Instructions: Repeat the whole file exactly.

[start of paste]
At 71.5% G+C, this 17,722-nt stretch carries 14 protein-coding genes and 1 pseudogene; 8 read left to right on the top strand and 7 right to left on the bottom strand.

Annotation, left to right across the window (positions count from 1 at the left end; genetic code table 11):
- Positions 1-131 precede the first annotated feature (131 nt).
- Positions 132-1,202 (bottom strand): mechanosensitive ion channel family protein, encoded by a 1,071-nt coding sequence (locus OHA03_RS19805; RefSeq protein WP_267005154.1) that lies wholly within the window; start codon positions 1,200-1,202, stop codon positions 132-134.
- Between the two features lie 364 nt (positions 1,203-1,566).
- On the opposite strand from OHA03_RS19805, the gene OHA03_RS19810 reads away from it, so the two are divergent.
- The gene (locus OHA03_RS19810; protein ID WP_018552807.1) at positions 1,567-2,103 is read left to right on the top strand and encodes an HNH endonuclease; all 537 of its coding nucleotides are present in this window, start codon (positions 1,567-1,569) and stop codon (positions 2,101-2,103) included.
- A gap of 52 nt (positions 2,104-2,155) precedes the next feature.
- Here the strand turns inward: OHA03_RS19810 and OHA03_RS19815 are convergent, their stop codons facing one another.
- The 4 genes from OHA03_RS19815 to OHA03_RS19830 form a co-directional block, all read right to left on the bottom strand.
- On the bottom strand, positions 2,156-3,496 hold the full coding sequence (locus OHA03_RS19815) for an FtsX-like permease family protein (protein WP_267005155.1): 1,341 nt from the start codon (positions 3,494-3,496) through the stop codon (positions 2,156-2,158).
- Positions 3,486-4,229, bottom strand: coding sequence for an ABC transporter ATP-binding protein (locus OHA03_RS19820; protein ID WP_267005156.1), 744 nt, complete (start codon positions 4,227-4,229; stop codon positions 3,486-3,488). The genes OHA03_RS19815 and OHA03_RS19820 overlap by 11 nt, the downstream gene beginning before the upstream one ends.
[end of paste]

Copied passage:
At 71.5% G+C, this 17,722-nt stretch carries 14 protein-coding genes and 1 pseudogene; 8 read left to right on the top strand and 7 right to left on the bottom strand.

Annotation, left to right across the window (positions count from 1 at the left end; genetic code table 11):
- Positions 1-131 precede the first annotated feature (131 nt).
- Positions 132-1,202 (bottom strand): mechanosensitive ion channel family protein, encoded by a 1,071-nt coding sequence (locus OHA03_RS19805; RefSeq protein WP_267005154.1) that lies wholly within the window; start codon positions 1,200-1,202, stop codon positions 132-134.
- Between the two features lie 364 nt (positions 1,203-1,566).
- On the opposite strand from OHA03_RS19805, the gene OHA03_RS19810 reads away from it, so the two are divergent.
- The gene (locus OHA03_RS19810; protein ID WP_018552807.1) at positions 1,567-2,103 is read left to right on the top strand and encodes an HNH endonuclease; all 537 of its coding nucleotides are present in this window, start codon (positions 1,567-1,569) and stop codon (positions 2,101-2,103) included.
- A gap of 52 nt (positions 2,104-2,155) precedes the next feature.
- Here the strand turns inward: OHA03_RS19810 and OHA03_RS19815 are convergent, their stop codons facing one another.
- The 4 genes from OHA03_RS19815 to OHA03_RS19830 form a co-directional block, all read right to left on the bottom strand.
- On the bottom strand, positions 2,156-3,496 hold the full coding sequence (locus OHA03_RS19815) for an FtsX-like permease family protein (protein WP_267005155.1): 1,341 nt from the start codon (positions 3,494-3,496) through the stop codon (positions 2,156-2,158).
- Positions 3,486-4,229, bottom strand: coding sequence for an ABC transporter ATP-binding protein (locus OHA03_RS19820; protein ID WP_267005156.1), 744 nt, complete (start codon positions 4,227-4,229; stop codon positions 3,486-3,488). The genes OHA03_RS19815 and OHA03_RS19820 overlap by 11 nt, the downstream gene beginning before the upstream one ends.